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Mathematics: Search Strategies

News: OneSearch

New library discovery service, OneSearch is now live! OneSearch replaces the previous library catalog and lets you search books and articles with one search!

Find out more on this guide:

View a video tutorial on OneSearch at this link:


The fastest way to start your research is to choose a database and type in your term, similar to how we start a search in Google or another search engine. The result is often the same: hundreds or thousands of results, many of which aren't really what you are looking for. How can you get better search results? And which library databases should you use?

Getting started with library research

The library's online catalog is a great database for starting your research. The library catalog is multidisciplinary and will help you find books, videos, and journals on your topic as well as get a sense of the range of topics within your search.

Your next step may be to find journal articles. These are found in one of the library's many subscription databases. This guide also has lists of recommended databases for your research. The search techniques you learn through using the catalog can be applied to searching an article database. One advantage of an article database is that you can choose one that focuses on a specific subject.

Searching 101: Single word searching and filters

To get started with a search, type your topic into the search field and press enter. For example, type math into the library catalog. Make a note of how many results you get. This number can be found at the top of the results list.

Replace the math search term with math* and press enter. How many results do you get this time?

The * is an example of truncation, and is helpful when you have a search term such as math, which could be listed as math, maths, or mathematics. This technique helps you to get as many results as possible - but be aware that you may also pick up additional endings, such as mathematical.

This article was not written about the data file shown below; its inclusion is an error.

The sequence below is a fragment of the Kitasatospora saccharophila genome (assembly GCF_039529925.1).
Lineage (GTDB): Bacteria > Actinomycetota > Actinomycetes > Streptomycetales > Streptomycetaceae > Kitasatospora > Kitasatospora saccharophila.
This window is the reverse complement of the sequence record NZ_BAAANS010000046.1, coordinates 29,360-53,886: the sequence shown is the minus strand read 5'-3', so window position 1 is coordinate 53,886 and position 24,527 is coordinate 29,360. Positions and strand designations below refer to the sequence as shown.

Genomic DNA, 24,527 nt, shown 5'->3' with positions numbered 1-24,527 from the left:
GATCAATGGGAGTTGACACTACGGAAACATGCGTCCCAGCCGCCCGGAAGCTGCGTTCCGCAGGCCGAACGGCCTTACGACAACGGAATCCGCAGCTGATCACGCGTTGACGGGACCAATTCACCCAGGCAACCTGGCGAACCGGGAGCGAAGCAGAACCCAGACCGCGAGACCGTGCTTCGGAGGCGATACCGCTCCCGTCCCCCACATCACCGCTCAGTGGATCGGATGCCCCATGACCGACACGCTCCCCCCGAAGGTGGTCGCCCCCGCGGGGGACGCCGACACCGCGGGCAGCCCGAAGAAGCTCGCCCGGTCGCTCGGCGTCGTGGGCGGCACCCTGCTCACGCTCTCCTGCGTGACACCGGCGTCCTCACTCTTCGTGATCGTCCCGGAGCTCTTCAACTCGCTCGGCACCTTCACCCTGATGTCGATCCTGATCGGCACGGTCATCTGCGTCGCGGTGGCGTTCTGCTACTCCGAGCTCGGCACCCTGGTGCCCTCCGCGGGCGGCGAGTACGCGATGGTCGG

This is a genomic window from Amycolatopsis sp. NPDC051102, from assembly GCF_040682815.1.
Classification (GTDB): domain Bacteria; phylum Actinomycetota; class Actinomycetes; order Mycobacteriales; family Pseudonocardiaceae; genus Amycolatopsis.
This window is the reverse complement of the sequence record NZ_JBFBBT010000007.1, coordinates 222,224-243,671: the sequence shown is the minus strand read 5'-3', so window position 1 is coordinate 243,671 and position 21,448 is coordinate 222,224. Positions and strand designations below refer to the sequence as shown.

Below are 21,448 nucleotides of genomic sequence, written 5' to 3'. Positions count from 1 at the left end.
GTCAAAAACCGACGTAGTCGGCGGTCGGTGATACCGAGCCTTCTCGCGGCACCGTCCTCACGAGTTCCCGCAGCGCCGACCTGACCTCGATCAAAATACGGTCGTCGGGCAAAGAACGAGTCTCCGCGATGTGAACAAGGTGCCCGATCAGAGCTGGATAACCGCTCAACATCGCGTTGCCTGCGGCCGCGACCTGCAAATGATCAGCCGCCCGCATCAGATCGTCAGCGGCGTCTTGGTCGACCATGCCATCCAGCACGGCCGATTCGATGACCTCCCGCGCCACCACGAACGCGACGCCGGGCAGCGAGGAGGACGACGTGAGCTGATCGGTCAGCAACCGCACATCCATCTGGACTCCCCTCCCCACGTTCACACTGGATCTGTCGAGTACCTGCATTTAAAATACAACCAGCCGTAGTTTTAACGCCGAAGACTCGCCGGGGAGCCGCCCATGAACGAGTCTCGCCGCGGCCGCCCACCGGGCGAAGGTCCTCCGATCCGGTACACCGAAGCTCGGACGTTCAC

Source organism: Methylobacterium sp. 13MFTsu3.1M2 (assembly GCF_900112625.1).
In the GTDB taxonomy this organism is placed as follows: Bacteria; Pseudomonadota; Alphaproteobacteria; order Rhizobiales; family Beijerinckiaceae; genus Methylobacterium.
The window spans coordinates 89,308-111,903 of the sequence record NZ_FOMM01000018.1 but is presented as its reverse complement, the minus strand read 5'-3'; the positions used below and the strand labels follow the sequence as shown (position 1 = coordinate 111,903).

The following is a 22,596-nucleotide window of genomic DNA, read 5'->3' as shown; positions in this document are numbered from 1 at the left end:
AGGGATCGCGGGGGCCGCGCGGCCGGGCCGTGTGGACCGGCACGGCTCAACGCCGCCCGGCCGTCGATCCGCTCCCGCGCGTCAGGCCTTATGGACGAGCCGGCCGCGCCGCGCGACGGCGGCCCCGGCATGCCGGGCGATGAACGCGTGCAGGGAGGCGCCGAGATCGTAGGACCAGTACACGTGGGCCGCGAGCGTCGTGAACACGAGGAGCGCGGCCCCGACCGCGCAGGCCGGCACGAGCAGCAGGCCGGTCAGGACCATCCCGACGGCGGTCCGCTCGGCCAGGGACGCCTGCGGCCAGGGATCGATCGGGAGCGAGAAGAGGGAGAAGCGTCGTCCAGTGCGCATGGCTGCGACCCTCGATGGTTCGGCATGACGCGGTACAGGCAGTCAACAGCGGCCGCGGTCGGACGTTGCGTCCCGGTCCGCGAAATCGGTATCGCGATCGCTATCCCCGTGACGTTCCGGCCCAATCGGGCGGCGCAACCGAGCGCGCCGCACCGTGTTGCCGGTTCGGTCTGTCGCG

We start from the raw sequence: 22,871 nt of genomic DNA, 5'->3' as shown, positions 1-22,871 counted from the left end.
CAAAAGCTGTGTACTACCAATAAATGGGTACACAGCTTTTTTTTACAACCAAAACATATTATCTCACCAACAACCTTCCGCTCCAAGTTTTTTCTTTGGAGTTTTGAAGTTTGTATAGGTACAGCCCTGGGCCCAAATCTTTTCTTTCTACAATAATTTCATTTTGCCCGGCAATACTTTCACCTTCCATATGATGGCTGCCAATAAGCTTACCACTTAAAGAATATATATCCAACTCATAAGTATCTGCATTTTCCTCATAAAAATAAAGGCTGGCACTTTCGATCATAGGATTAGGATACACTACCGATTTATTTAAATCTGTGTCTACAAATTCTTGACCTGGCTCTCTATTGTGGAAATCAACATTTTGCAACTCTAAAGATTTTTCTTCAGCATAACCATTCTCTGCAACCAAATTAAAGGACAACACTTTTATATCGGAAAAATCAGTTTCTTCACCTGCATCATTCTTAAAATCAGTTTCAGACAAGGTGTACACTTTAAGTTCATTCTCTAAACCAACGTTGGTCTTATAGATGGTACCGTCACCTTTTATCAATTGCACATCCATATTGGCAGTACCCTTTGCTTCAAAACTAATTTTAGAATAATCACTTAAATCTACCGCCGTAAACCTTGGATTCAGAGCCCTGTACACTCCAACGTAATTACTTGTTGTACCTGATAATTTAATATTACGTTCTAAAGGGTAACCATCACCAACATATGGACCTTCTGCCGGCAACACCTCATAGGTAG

But are you going to browse through thousands of results?

To get more relevant results, take a look at the filters located to the left of the catalog's search results.

  • Scroll down until you see Topics listed in the filters.
  • Click on Show more and select one of the topics listed.

You should now have far fewer results to browse and can select additional filters until you have a more manageable list of titles to select from.

Now try a search on a topic of your choosing, or select a topic from the list on this page.

Searching 102: Using AND and OR

To get even more relevant results, use AND and OR to build your searches. Many databases make using these terms easier by having multiple search boxes that use AND to connect them (so you can use OR inside the search boxes to group similar terms).

You can also create your search all in one line: (statistics or probability) and history

Example Search Terms for Mathematics

  • Algebra
  • Applied mathematics
  • Calculus
  • Equation or Equations
  • Fractals or Fractal
  • Functional analysis
  • Geometry
  • Knot theory
  • Mathematic* AND history (searches mathematic, mathematics, mathematical, mathematician/s, linked to history)
  • Mathematical logic
  • Mathematical optimization
  • Mathematical programming
  • Mathematician* AND biograph* (this search finds biographies of mathematicians)
  • Number* AND mathematic*
  • Polynomials
  • Probabilities
  • Pure mathematics
  • Statics
  • Statistics or Mathematical statistics
  • Stochastic*
  • Topology
  • Trigonometry